2019: A Season of Change in Green Bay Begins

The first day of March. I love this time of year, it is when Winter turns to Spring, NCAA Men’s and Women’s Basketball Tournament, NFL free agency kicks off and yes, the glory of Saint Patrick’s Day. Oh, come on you saw that coming.

Also, the unofficial beginning of the Packers 2019 offseason. Rumors become reality and fans furiously watch their phones to whom who is going to be cut and will be signed. The honeymoon period for new head coach Matt LaFleur ends and what will the mysteriously aggressive general manager Brian Gutekunst do next in year two?

Gutekunst was at the NFL Combine in Indianapolis, IN this week (hopefully watching linebackers, safeties, offensive line, and tight ends). According to Mike Spofford of Packers.com, Gutekunst said, “We’ll see how it goes. It’s an unpredictable market, it’s a small market, but I think we can help ourselves.”

Gutekunst is right about one thing. Green Bay is a small market, population 105,116 and sometimes it feels like pulling teeth to bringing in free agents. Remind yourself that even though Gutekunst was “aggressive” in that aspect of the offseason, it is not like when Ron Wolf brought in Reggie White in 1992. We thought Jimmy Graham was going to be a bullseye (3-yr/30 mil) but after that it was a one-year deal for Muhammad Wilkerson, offensive lineman Byron Bell, Bashaud Breeland, etc. Make no mistake, I am already used to these kind of signings.

Speaking about signings, I still do not understand why certain Packers writers and fans want Antonio Brown. It is not going to happen, folks. I know on the field he would be a game changer, his numbers never lie. It is off the field that is a concern and if you do not believe me. Go to Brown’s Twitter page, he is burning the Three Sisters bridges to Pittsburgh. Seriously, it is like that ominous scene in the Dark Knight Rises when Bane (Tom Hardy) blows up pieces of the same bridges. I have been in close contact with my co-host Mark Eckel on the Pack-A-Day podcast and we are about to bring about his top ten free agents. Brown is nowhere to be found on the list.

What about the coaches? Since Mike McCarthy was fired, they hired LaFleur who has a excellent resume and worked with Rams head coach Sean McVay. Luke Getsy is back in Green Bay but will work closely with Aaron Rodgers, they cleaned out the linebackers side by bringing in Kirk Oliviadotti (from Washington) and Mike Smith (from Kansas City), a new special teams coach in Shawn Mennenga plus a new strength and conditioning coach in Chris Gizzi.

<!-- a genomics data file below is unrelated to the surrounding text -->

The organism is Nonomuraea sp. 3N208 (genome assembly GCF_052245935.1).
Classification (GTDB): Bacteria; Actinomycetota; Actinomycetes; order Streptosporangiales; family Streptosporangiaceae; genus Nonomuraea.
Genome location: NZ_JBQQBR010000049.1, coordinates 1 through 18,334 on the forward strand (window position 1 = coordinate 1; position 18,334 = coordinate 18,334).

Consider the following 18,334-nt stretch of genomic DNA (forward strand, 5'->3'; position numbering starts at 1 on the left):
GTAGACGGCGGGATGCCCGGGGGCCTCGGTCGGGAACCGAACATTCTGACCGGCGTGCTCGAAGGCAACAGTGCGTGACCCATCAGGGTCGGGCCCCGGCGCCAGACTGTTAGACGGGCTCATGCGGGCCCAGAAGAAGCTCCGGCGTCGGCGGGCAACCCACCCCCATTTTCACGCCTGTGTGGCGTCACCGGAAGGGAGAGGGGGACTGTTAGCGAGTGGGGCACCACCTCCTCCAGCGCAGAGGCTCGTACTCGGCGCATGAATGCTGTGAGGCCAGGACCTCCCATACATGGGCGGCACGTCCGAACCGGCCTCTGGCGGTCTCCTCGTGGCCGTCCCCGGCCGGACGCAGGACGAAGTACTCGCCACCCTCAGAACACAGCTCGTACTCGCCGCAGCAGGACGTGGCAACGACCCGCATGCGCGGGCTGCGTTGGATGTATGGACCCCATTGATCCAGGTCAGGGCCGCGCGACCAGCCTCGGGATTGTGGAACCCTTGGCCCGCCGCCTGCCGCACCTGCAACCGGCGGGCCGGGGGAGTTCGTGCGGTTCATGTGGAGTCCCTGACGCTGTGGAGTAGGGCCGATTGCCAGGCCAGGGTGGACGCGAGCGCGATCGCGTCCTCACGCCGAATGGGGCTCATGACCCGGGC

I know fans are saddened that they could be saying farewell to wideout Randall Cobb, but his cap hit last year was nearly 13 million and with the stardom of Davante Adams and the emergence of Marquez Valdes-Scantling and flashes with Equanimous St. Brown. As they did with cutting Jordy Nelson in 2018, Cobb’s time in Green Bay was coming to an end. Do not be surprised if they shop for receivers as well. Andy Herman of Cheesehead TV had special guest Lily Zhao on Pack A Day discussing this position. Zhao said that “Green Bay has to bring a lot of receivers in here to tryout because Rodgers is a scrambler.” Which means you have to bring in the right people that can deal with Rodgers and his gameplay.

There is also the interest about the tight end position with Jimmy Graham and Evan Baylis (played ball at Oregon). Yeah, there is two tight ends on the depth chart. Two. Which also could mean that the Packers will draft a tight end in the first round and wait it out to grabbing a “diamond in the rough” in the later rounds.

It is just the beginning, the “seeds of change” are planted in Green Bay and it will be a offseason that we have not seen as Packers fans since Ted Thompson was hired.

Okay, I’m sounding like a politician now.

Until next week, Packers fans!


Jake Turner is the host of the passionate Turning Points podcast on iTunes and co-host with Mark Eckel on the Pack a Day podcast. Follow him on twitter at @JakeTurnerSport Instagram: jaketurner61.



One thought on “2019: A Season of Change in Green Bay Begins

Comments are closed.